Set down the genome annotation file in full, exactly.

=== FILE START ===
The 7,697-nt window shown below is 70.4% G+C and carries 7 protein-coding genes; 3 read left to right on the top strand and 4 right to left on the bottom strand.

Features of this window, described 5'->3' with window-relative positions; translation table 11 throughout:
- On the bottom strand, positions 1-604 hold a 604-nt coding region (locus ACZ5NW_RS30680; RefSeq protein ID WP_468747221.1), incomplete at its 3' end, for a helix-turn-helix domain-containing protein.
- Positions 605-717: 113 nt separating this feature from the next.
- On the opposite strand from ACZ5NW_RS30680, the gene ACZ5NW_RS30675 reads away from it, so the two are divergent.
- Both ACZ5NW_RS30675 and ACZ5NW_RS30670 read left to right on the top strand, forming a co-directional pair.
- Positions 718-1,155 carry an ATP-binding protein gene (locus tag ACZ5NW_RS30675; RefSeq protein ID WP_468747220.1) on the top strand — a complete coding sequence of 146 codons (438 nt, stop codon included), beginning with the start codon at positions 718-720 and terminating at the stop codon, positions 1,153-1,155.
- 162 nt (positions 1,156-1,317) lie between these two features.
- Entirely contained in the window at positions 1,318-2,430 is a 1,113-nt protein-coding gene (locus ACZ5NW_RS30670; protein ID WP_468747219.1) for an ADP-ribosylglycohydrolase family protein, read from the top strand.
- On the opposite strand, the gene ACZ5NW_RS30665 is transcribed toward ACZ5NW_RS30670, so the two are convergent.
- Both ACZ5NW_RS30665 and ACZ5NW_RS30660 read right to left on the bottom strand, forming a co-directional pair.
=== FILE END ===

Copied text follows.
The 7,697-nt window shown below is 70.4% G+C and carries 7 protein-coding genes; 3 read left to right on the top strand and 4 right to left on the bottom strand.

Features of this window, described 5'->3' with window-relative positions; translation table 11 throughout:
- On the bottom strand, positions 1-604 hold a 604-nt coding region (locus ACZ5NW_RS30680; RefSeq protein ID WP_468747221.1), incomplete at its 3' end, for a helix-turn-helix domain-containing protein.
- Positions 605-717: 113 nt separating this feature from the next.
- On the opposite strand from ACZ5NW_RS30680, the gene ACZ5NW_RS30675 reads away from it, so the two are divergent.
- Both ACZ5NW_RS30675 and ACZ5NW_RS30670 read left to right on the top strand, forming a co-directional pair.
- Positions 718-1,155 carry an ATP-binding protein gene (locus tag ACZ5NW_RS30675; RefSeq protein ID WP_468747220.1) on the top strand — a complete coding sequence of 146 codons (438 nt, stop codon included), beginning with the start codon at positions 718-720 and terminating at the stop codon, positions 1,153-1,155.
- 162 nt (positions 1,156-1,317) lie between these two features.
- Entirely contained in the window at positions 1,318-2,430 is a 1,113-nt protein-coding gene (locus ACZ5NW_RS30670; protein ID WP_468747219.1) for an ADP-ribosylglycohydrolase family protein, read from the top strand.
- On the opposite strand, the gene ACZ5NW_RS30665 is transcribed toward ACZ5NW_RS30670, so the two are convergent.
- Both ACZ5NW_RS30665 and ACZ5NW_RS30660 read right to left on the bottom strand, forming a co-directional pair.